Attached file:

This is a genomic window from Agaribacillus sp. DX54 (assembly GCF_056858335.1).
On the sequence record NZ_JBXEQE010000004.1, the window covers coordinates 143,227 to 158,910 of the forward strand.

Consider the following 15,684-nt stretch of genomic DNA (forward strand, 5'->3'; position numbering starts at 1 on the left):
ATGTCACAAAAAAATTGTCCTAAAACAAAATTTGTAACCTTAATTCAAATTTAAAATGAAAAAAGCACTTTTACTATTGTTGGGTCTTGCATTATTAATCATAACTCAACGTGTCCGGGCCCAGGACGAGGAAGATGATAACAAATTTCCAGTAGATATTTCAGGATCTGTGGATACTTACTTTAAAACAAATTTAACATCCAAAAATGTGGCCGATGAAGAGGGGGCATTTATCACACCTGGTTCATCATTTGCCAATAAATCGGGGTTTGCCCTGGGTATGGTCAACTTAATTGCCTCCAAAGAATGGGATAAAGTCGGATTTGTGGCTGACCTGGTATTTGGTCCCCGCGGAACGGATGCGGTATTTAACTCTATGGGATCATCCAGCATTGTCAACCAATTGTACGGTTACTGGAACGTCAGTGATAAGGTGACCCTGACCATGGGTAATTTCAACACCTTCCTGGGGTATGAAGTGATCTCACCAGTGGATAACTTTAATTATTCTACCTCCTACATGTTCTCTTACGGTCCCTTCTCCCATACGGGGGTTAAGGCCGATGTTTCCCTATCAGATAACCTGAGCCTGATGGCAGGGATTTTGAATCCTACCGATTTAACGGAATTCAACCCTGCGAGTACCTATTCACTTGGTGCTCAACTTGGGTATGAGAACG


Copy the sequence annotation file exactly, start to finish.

This is a genomic window from Agaribacillus sp. DX54 (assembly GCF_056858335.1).
On the sequence record NZ_JBXEQE010000004.1, the window covers coordinates 143,227 to 158,910 of the forward strand.

Consider the following 15,684-nt stretch of genomic DNA (forward strand, 5'->3'; position numbering starts at 1 on the left):
ATGTCACAAAAAAATTGTCCTAAAACAAAATTTGTAACCTTAATTCAAATTTAAAATGAAAAAAGCACTTTTACTATTGTTGGGTCTTGCATTATTAATCATAACTCAACGTGTCCGGGCCCAGGACGAGGAAGATGATAACAAATTTCCAGTAGATATTTCAGGATCTGTGGATACTTACTTTAAAACAAATTTAACATCCAAAAATGTGGCCGATGAAGAGGGGGCATTTATCACACCTGGTTCATCATTTGCCAATAAATCGGGGTTTGCCCTGGGTATGGTCAACTTAATTGCCTCCAAAGAATGGGATAAAGTCGGATTTGTGGCTGACCTGGTATTTGGTCCCCGCGGAACGGATGCGGTATTTAACTCTATGGGATCATCCAGCATTGTCAACCAATTGTACGGTTACTGGAACGTCAGTGATAAGGTGACCCTGACCATGGGTAATTTCAACACCTTCCTGGGGTATGAAGTGATCTCACCAGTGGATAACTTTAATTATTCTACCTCCTACATGTTCTCTTACGGTCCCTTCTCCCATACGGGGGTTAAGGCCGATGTTTCCCTATCAGATAACCTGAGCCTGATGGCAGGGATTTTGAATCCTACCGATTTAACGGAATTCAACCCTGCGAGTACCTATTCACTTGGTGCTCAACTTGGGTATGAGAACG